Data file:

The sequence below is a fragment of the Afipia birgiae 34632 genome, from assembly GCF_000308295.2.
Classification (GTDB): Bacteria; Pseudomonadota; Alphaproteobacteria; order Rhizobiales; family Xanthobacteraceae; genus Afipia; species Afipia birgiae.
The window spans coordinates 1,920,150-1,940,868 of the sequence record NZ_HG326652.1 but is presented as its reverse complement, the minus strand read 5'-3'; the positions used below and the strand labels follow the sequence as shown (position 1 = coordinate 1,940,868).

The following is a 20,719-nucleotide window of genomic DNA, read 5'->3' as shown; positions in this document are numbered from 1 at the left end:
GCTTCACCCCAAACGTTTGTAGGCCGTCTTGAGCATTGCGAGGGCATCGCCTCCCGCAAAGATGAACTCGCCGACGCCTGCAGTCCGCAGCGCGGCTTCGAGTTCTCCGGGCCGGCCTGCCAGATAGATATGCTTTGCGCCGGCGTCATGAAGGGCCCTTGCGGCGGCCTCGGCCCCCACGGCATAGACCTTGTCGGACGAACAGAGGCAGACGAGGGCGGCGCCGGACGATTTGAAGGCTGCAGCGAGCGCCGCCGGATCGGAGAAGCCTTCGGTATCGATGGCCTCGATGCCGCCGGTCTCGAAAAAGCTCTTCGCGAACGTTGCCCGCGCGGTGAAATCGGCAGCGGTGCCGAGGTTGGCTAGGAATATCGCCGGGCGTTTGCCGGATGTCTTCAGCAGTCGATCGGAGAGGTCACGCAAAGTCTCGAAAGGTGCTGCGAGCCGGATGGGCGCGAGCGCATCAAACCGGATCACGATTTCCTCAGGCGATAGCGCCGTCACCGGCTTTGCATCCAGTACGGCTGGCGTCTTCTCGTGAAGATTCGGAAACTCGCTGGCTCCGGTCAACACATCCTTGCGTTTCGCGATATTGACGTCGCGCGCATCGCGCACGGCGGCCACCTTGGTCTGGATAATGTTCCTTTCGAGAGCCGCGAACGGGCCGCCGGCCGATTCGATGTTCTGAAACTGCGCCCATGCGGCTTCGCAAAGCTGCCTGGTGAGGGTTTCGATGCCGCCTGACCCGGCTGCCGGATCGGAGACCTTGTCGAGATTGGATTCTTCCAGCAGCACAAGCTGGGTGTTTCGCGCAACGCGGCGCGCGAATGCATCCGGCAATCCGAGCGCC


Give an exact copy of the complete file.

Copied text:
The sequence below is a fragment of the Afipia birgiae 34632 genome, from assembly GCF_000308295.2.
Classification (GTDB): Bacteria; Pseudomonadota; Alphaproteobacteria; order Rhizobiales; family Xanthobacteraceae; genus Afipia; species Afipia birgiae.
The window spans coordinates 1,920,150-1,940,868 of the sequence record NZ_HG326652.1 but is presented as its reverse complement, the minus strand read 5'-3'; the positions used below and the strand labels follow the sequence as shown (position 1 = coordinate 1,940,868).

The following is a 20,719-nucleotide window of genomic DNA, read 5'->3' as shown; positions in this document are numbered from 1 at the left end:
GCTTCACCCCAAACGTTTGTAGGCCGTCTTGAGCATTGCGAGGGCATCGCCTCCCGCAAAGATGAACTCGCCGACGCCTGCAGTCCGCAGCGCGGCTTCGAGTTCTCCGGGCCGGCCTGCCAGATAGATATGCTTTGCGCCGGCGTCATGAAGGGCCCTTGCGGCGGCCTCGGCCCCCACGGCATAGACCTTGTCGGACGAACAGAGGCAGACGAGGGCGGCGCCGGACGATTTGAAGGCTGCAGCGAGCGCCGCCGGATCGGAGAAGCCTTCGGTATCGATGGCCTCGATGCCGCCGGTCTCGAAAAAGCTCTTCGCGAACGTTGCCCGCGCGGTGAAATCGGCAGCGGTGCCGAGGTTGGCTAGGAATATCGCCGGGCGTTTGCCGGATGTCTTCAGCAGTCGATCGGAGAGGTCACGCAAAGTCTCGAAAGGTGCTGCGAGCCGGATGGGCGCGAGCGCATCAAACCGGATCACGATTTCCTCAGGCGATAGCGCCGTCACCGGCTTTGCATCCAGTACGGCTGGCGTCTTCTCGTGAAGATTCGGAAACTCGCTGGCTCCGGTCAACACATCCTTGCGTTTCGCGATATTGACGTCGCGCGCATCGCGCACGGCGGCCACCTTGGTCTGGATAATGTTCCTTTCGAGAGCCGCGAACGGGCCGCCGGCCGATTCGATGTTCTGAAACTGCGCCCATGCGGCTTCGCAAAGCTGCCTGGTGAGGGTTTCGATGCCGCCTGACCCGGCTGCCGGATCGGAGACCTTGTCGAGATTGGATTCTTCCAGCAGCACAAGCTGGGTGTTTCGCGCAACGCGGCGCGCGAATGCATCCGGCAATCCGAGCGCC